Tool to test Windows Updates

Posted on 2009-07-08
Last Modified: 2012-05-07
We have a client with a requirment to have all Windows updates thoroughly tested before deployment.  The problem that arises is that it is a cumbersome task to go through each Security update, etc.  Is there a site devoted to Windows Updates where issues are posted as they arise?  What is the most efficient way to test Windows updates and patches?  The client in question is a life critical organization where they can only afford 2 hours of downtime a month so cannot have their systems down longer than the patches take to install.
Question by:advserver

Accepted Solution

ou_dober earned 300 total points
ID: 24806919
I would create a small lab (virtual or physical with a few servers and workstations). Try to get the lab machines as close to a production state as possible.  If using WSUS - create a distribution container with these lab machines.  It might be helpful to create a TestOU in AD and add them to it as well for future testing with other Windows components like GPO's.

Load Update Compatibility Evaluator (UCE) onto all the test machines. For more info.

Ensure that all event logs are set to verbose for the test machines so that you can review errors from the updates should they occur.

Once the lab is built, manually or automatically distribute via WSUS the patch you want to test on the test machines.  UCE and the event logs are going to your tell-tells for problems.

I would recommend reading this patch management process by SANS to get a general idea of what you want to drive out.

Once you get a plan of how you want to process patches in your business, start picking off pieces to automate it to reduce time.  Microsoft TechNET is a decent places to watch for issues along with just googling the KB or update itself to see what pops up.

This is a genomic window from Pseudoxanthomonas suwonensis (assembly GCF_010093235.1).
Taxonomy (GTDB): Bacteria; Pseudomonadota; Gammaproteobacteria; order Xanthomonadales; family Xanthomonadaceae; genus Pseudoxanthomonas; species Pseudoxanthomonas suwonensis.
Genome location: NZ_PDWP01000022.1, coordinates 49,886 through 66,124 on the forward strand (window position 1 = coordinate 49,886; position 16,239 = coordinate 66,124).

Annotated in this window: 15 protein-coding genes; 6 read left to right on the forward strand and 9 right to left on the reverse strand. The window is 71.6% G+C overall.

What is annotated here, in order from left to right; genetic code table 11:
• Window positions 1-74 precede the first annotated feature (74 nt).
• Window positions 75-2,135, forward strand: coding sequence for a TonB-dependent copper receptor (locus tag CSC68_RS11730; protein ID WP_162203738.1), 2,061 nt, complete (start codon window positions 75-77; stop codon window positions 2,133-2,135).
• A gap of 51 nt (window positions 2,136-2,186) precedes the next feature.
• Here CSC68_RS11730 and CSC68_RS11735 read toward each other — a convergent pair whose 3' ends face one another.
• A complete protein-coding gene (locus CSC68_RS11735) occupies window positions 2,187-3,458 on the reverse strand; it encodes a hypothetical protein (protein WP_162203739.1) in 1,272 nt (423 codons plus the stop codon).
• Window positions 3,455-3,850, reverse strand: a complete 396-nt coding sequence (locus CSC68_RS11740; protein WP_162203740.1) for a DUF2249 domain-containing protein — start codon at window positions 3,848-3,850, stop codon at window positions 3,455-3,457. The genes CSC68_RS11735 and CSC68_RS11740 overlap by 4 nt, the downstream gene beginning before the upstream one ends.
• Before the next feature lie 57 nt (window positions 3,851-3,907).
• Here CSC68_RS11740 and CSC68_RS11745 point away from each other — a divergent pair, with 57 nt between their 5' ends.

Assisted Solution

ThaVWMan earned 100 total points
ID: 24806925
Your situation would be well served with a virualized environment.... VMWare and/or citrix both have a lot of tools/products that would allow you to basically have an environment where you could apply the patches to the system, and should they cause problems, roll back to the pre patch time with little effort.  Other than some set up like that, you would be forced to have a Production system and a test system where you could apply the patches to the test system prior to doing them on the prod system.  That is really the best any only way to truly test out patches and updates to see how they affect your environment.  No two systems are the same.
LVL 17

Assisted Solution

OriNetworks earned 100 total points
ID: 24811061
I agree with both suggestions but if budget allows, it would be great to get some physical machines for this testing lab that are the same model as what you have. I suggest this becuase some updates that are pushed out may have an effect on hardware specific drivers. For example, one time I saw a server with network cards teamed together. After a windows update, the network connection 'broke'. There was also a time where an update caused the network connection to simply drop until the server was restarted.

Of course this option isnt always possible since it is an expensive investment. It sounds like the biggest thing you might want to test for is application compatibility. As another example, an organization I worked for had custom web applications that looked for the users log on name. After windows updates, none of the workstations could log onto the web application becuase it couldnt read the username anymore. Of course this was later repaired by microsoft but caused a good few hours of downtime before a workaround could be created.